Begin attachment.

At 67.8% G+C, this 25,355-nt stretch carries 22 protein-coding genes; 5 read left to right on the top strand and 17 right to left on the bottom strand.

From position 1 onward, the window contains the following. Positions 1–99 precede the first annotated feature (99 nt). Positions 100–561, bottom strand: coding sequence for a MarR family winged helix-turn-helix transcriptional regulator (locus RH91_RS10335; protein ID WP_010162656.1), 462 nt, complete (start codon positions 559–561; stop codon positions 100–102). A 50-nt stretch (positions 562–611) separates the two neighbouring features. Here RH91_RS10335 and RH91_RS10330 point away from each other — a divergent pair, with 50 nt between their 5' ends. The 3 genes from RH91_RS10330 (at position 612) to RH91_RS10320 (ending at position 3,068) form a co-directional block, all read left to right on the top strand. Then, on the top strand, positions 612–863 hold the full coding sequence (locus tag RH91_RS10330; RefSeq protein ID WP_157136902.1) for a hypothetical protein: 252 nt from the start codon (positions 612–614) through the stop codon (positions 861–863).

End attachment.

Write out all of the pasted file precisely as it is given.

At 67.8% G+C, this 25,355-nt stretch carries 22 protein-coding genes; 5 read left to right on the top strand and 17 right to left on the bottom strand.

From position 1 onward, the window contains the following. Positions 1–99 precede the first annotated feature (99 nt). Positions 100–561, bottom strand: coding sequence for a MarR family winged helix-turn-helix transcriptional regulator (locus RH91_RS10335; protein ID WP_010162656.1), 462 nt, complete (start codon positions 559–561; stop codon positions 100–102). A 50-nt stretch (positions 562–611) separates the two neighbouring features. Here RH91_RS10335 and RH91_RS10330 point away from each other — a divergent pair, with 50 nt between their 5' ends. The 3 genes from RH91_RS10330 (at position 612) to RH91_RS10320 (ending at position 3,068) form a co-directional block, all read left to right on the top strand. Then, on the top strand, positions 612–863 hold the full coding sequence (locus tag RH91_RS10330; RefSeq protein ID WP_157136902.1) for a hypothetical protein: 252 nt from the start codon (positions 612–614) through the stop codon (positions 861–863).